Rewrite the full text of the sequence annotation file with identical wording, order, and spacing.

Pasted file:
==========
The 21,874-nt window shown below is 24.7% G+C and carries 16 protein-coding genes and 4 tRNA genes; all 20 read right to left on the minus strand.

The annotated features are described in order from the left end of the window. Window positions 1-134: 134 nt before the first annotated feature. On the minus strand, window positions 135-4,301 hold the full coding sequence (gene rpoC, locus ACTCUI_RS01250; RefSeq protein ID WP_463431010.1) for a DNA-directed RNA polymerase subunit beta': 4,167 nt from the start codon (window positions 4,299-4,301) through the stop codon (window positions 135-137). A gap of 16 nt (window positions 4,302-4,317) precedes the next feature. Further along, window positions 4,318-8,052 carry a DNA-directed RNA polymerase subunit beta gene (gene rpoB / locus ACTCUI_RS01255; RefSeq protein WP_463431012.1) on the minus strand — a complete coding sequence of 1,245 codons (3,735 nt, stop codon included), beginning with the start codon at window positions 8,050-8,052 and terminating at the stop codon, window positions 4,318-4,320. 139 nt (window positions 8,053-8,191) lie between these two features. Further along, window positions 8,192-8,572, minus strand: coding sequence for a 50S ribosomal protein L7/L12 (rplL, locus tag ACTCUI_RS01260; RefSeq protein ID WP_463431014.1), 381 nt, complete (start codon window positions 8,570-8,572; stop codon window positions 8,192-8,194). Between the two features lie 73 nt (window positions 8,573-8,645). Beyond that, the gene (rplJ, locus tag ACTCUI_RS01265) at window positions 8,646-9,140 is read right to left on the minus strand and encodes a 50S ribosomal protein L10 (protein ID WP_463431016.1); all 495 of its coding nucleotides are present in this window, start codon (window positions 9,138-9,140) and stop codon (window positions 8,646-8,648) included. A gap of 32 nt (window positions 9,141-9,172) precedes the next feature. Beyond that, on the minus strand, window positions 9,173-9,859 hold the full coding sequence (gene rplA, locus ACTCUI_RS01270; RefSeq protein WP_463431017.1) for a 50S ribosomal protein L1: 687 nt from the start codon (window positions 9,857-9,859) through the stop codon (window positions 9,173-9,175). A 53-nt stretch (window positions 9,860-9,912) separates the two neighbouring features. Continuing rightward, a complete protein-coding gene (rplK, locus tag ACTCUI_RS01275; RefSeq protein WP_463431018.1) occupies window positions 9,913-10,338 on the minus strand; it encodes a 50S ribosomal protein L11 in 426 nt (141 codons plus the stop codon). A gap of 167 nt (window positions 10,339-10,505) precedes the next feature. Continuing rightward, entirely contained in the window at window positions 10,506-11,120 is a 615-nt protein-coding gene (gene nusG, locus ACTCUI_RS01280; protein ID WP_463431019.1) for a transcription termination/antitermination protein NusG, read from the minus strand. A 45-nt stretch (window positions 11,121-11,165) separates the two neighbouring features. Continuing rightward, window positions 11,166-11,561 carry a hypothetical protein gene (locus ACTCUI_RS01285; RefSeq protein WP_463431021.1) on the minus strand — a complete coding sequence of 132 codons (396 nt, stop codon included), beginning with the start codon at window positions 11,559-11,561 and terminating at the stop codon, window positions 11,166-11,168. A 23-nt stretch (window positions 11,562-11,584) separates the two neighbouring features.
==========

The 21,874-nt window shown below is 24.7% G+C and carries 16 protein-coding genes and 4 tRNA genes; all 20 read right to left on the minus strand.

The annotated features are described in order from the left end of the window. Window positions 1-134: 134 nt before the first annotated feature. On the minus strand, window positions 135-4,301 hold the full coding sequence (gene rpoC, locus ACTCUI_RS01250; RefSeq protein ID WP_463431010.1) for a DNA-directed RNA polymerase subunit beta': 4,167 nt from the start codon (window positions 4,299-4,301) through the stop codon (window positions 135-137). A gap of 16 nt (window positions 4,302-4,317) precedes the next feature. Further along, window positions 4,318-8,052 carry a DNA-directed RNA polymerase subunit beta gene (gene rpoB / locus ACTCUI_RS01255; RefSeq protein WP_463431012.1) on the minus strand — a complete coding sequence of 1,245 codons (3,735 nt, stop codon included), beginning with the start codon at window positions 8,050-8,052 and terminating at the stop codon, window positions 4,318-4,320. 139 nt (window positions 8,053-8,191) lie between these two features. Further along, window positions 8,192-8,572, minus strand: coding sequence for a 50S ribosomal protein L7/L12 (rplL, locus tag ACTCUI_RS01260; RefSeq protein ID WP_463431014.1), 381 nt, complete (start codon window positions 8,570-8,572; stop codon window positions 8,192-8,194). Between the two features lie 73 nt (window positions 8,573-8,645). Beyond that, the gene (rplJ, locus tag ACTCUI_RS01265) at window positions 8,646-9,140 is read right to left on the minus strand and encodes a 50S ribosomal protein L10 (protein ID WP_463431016.1); all 495 of its coding nucleotides are present in this window, start codon (window positions 9,138-9,140) and stop codon (window positions 8,646-8,648) included. A gap of 32 nt (window positions 9,141-9,172) precedes the next feature. Beyond that, on the minus strand, window positions 9,173-9,859 hold the full coding sequence (gene rplA, locus ACTCUI_RS01270; RefSeq protein WP_463431017.1) for a 50S ribosomal protein L1: 687 nt from the start codon (window positions 9,857-9,859) through the stop codon (window positions 9,173-9,175). A 53-nt stretch (window positions 9,860-9,912) separates the two neighbouring features. Continuing rightward, a complete protein-coding gene (rplK, locus tag ACTCUI_RS01275; RefSeq protein WP_463431018.1) occupies window positions 9,913-10,338 on the minus strand; it encodes a 50S ribosomal protein L11 in 426 nt (141 codons plus the stop codon). A gap of 167 nt (window positions 10,339-10,505) precedes the next feature. Continuing rightward, entirely contained in the window at window positions 10,506-11,120 is a 615-nt protein-coding gene (gene nusG, locus ACTCUI_RS01280; protein ID WP_463431019.1) for a transcription termination/antitermination protein NusG, read from the minus strand. A 45-nt stretch (window positions 11,121-11,165) separates the two neighbouring features. Continuing rightward, window positions 11,166-11,561 carry a hypothetical protein gene (locus ACTCUI_RS01285; RefSeq protein WP_463431021.1) on the minus strand — a complete coding sequence of 132 codons (396 nt, stop codon included), beginning with the start codon at window positions 11,559-11,561 and terminating at the stop codon, window positions 11,166-11,168. A 23-nt stretch (window positions 11,562-11,584) separates the two neighbouring features.